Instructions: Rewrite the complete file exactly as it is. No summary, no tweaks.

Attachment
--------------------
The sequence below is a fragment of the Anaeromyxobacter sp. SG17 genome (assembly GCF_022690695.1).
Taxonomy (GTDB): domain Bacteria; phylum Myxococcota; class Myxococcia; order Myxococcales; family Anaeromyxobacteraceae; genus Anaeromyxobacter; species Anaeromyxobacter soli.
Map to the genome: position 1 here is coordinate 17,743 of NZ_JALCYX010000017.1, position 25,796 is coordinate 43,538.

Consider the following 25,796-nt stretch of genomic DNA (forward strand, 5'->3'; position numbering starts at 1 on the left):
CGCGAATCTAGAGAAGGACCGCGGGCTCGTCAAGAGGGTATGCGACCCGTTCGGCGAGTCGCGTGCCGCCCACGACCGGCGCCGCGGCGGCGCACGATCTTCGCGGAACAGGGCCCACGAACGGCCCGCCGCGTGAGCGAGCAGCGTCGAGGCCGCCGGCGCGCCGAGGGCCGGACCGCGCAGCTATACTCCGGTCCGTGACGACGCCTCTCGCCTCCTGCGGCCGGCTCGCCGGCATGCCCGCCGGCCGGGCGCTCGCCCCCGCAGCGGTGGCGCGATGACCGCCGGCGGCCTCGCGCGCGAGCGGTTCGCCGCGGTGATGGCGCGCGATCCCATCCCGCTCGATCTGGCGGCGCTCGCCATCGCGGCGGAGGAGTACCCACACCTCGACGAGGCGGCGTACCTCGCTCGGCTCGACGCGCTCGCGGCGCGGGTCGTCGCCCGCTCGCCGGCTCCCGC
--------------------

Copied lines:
The sequence below is a fragment of the Anaeromyxobacter sp. SG17 genome (assembly GCF_022690695.1).
Taxonomy (GTDB): domain Bacteria; phylum Myxococcota; class Myxococcia; order Myxococcales; family Anaeromyxobacteraceae; genus Anaeromyxobacter; species Anaeromyxobacter soli.
Map to the genome: position 1 here is coordinate 17,743 of NZ_JALCYX010000017.1, position 25,796 is coordinate 43,538.

Consider the following 25,796-nt stretch of genomic DNA (forward strand, 5'->3'; position numbering starts at 1 on the left):
CGCGAATCTAGAGAAGGACCGCGGGCTCGTCAAGAGGGTATGCGACCCGTTCGGCGAGTCGCGTGCCGCCCACGACCGGCGCCGCGGCGGCGCACGATCTTCGCGGAACAGGGCCCACGAACGGCCCGCCGCGTGAGCGAGCAGCGTCGAGGCCGCCGGCGCGCCGAGGGCCGGACCGCGCAGCTATACTCCGGTCCGTGACGACGCCTCTCGCCTCCTGCGGCCGGCTCGCCGGCATGCCCGCCGGCCGGGCGCTCGCCCCCGCAGCGGTGGCGCGATGACCGCCGGCGGCCTCGCGCGCGAGCGGTTCGCCGCGGTGATGGCGCGCGATCCCATCCCGCTCGATCTGGCGGCGCTCGCCATCGCGGCGGAGGAGTACCCACACCTCGACGAGGCGGCGTACCTCGCTCGGCTCGACGCGCTCGCGGCGCGGGTCGTCGCCCGCTCGCCGGCTCCCGC